When I was invited to debut in the NFT space, I knew that my own personal genesis would represent an essential part of the creative process. The 'Teenage Cage” series came directly from my experiences as a teenager growing up in a small town in the 1980s, my emotions were often challenged by my surroundings and I wanted to explore if I could somehow translate these early experiences into a new body of photographic work. I was able to process the difficulties I faced as a teenager via the Teenage Cage series through making something beautiful and, I hope, impactful. In collaboration with my friend and talented makeup artist Pernell Kusmus, we devised this series to comprise six moods - like different lenses through which I could look back at this period of my life. For example, the mood 'Beach' is the translation of a specific adolescent memory. I was loud and tall as a teenager with a lot of blonde hair, I was friends with all the pretty popular girls and danced at all the parties and school socials, needless to say the boys didn’t get me at all! One night I was warned not to go to this beach party as the boys were going to come after me but I went anyway and I swam and I danced like I wanted to. But it’s a very clear memory wading out into the bay on a summers day and sand slapping across my face courtesy of one of the surfer boys. I think in the end it made me a bit fearless and gave me strength, I never really thought they were out to hurt me. I just thought they didn’t get me and my fabulousness haha.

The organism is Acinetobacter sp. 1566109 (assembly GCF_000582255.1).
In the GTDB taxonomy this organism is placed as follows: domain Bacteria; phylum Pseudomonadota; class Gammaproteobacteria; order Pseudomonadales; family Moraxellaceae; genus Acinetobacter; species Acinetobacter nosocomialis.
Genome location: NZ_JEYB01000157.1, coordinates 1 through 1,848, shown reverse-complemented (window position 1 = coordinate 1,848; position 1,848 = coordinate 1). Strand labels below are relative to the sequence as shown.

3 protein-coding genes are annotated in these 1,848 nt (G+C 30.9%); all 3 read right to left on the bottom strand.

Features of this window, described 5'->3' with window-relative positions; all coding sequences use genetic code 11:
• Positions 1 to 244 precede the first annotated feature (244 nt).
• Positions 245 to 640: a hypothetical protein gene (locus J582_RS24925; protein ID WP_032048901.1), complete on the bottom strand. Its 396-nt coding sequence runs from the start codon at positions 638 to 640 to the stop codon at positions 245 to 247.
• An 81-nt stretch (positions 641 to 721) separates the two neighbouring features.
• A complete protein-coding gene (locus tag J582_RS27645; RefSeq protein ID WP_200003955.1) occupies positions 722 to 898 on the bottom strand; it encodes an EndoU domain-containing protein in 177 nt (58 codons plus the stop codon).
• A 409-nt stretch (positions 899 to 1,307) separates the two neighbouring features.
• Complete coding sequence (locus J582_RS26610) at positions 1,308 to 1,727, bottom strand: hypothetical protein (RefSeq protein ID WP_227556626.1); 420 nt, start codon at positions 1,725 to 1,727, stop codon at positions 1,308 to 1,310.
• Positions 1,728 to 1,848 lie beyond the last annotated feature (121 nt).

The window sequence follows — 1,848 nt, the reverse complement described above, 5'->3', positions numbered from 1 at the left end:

What do you think of traditional artwork?

I come from a more traditional photography/art/fashion scene, but I have been inspired and challenged by the NFT world. Plus, there has been lots to learn, even new terms like mint, DYOR, airdrop, burn, etc. The term 'Phygital' sounds pretty ugly - but in actual fact I find this format highly attractive for at least two reasons. It represents a bridge between my existing 'physical' production i.e photographic prints; and the digital medium where my image file is wrapped in the NFT technology, so protecting it and authenticating it. Being allowed to create both physical and digital twin works has helped me demystifying the perceived complexity of NFTs in this phase where I am dipping my toes in this new medium and marketplace. Even more important to me is that the 'phygital' format allows potential buyers of my work to enjoy it in different but complementary settings. A photographic print is generally framed and hung in people’s homes; its NFT “twin” can be enjoyed in multiple locations - from a laptop to a TV set, to an art wall featuring a digital screen or even as part of a self-curated Metaverse personal exhibition space.